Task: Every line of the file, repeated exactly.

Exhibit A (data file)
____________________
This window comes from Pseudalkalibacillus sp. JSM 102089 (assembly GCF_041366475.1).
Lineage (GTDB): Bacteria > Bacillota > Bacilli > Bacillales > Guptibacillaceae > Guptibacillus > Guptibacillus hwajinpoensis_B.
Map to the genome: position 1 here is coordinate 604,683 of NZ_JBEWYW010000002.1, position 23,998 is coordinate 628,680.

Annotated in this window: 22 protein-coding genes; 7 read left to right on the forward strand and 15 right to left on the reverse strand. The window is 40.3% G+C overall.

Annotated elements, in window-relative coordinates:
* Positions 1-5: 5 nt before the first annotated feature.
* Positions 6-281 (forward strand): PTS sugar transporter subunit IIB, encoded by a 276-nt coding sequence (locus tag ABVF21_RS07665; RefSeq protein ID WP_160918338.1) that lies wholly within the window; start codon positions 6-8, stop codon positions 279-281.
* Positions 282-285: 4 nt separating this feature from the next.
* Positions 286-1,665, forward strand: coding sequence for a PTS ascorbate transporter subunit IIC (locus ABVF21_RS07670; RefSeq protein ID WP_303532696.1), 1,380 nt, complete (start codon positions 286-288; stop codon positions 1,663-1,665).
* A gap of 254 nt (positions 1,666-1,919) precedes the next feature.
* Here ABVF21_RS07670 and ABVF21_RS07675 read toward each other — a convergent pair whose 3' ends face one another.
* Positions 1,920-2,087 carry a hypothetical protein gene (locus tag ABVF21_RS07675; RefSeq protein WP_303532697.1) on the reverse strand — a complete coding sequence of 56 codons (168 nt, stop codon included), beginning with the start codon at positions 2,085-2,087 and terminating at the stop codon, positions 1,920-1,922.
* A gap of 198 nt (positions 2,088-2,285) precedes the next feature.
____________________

This window comes from Pseudalkalibacillus sp. JSM 102089 (assembly GCF_041366475.1).
Lineage (GTDB): Bacteria > Bacillota > Bacilli > Bacillales > Guptibacillaceae > Guptibacillus > Guptibacillus hwajinpoensis_B.
Map to the genome: position 1 here is coordinate 604,683 of NZ_JBEWYW010000002.1, position 23,998 is coordinate 628,680.

Annotated in this window: 22 protein-coding genes; 7 read left to right on the forward strand and 15 right to left on the reverse strand. The window is 40.3% G+C overall.

Annotated elements, in window-relative coordinates:
* Positions 1-5: 5 nt before the first annotated feature.
* Positions 6-281 (forward strand): PTS sugar transporter subunit IIB, encoded by a 276-nt coding sequence (locus tag ABVF21_RS07665; RefSeq protein ID WP_160918338.1) that lies wholly within the window; start codon positions 6-8, stop codon positions 279-281.
* Positions 282-285: 4 nt separating this feature from the next.
* Positions 286-1,665, forward strand: coding sequence for a PTS ascorbate transporter subunit IIC (locus ABVF21_RS07670; RefSeq protein ID WP_303532696.1), 1,380 nt, complete (start codon positions 286-288; stop codon positions 1,663-1,665).
* A gap of 254 nt (positions 1,666-1,919) precedes the next feature.
* Here ABVF21_RS07670 and ABVF21_RS07675 read toward each other — a convergent pair whose 3' ends face one another.
* Positions 1,920-2,087 carry a hypothetical protein gene (locus tag ABVF21_RS07675; RefSeq protein WP_303532697.1) on the reverse strand — a complete coding sequence of 56 codons (168 nt, stop codon included), beginning with the start codon at positions 2,085-2,087 and terminating at the stop codon, positions 1,920-1,922.
* A gap of 198 nt (positions 2,088-2,285) precedes the next feature.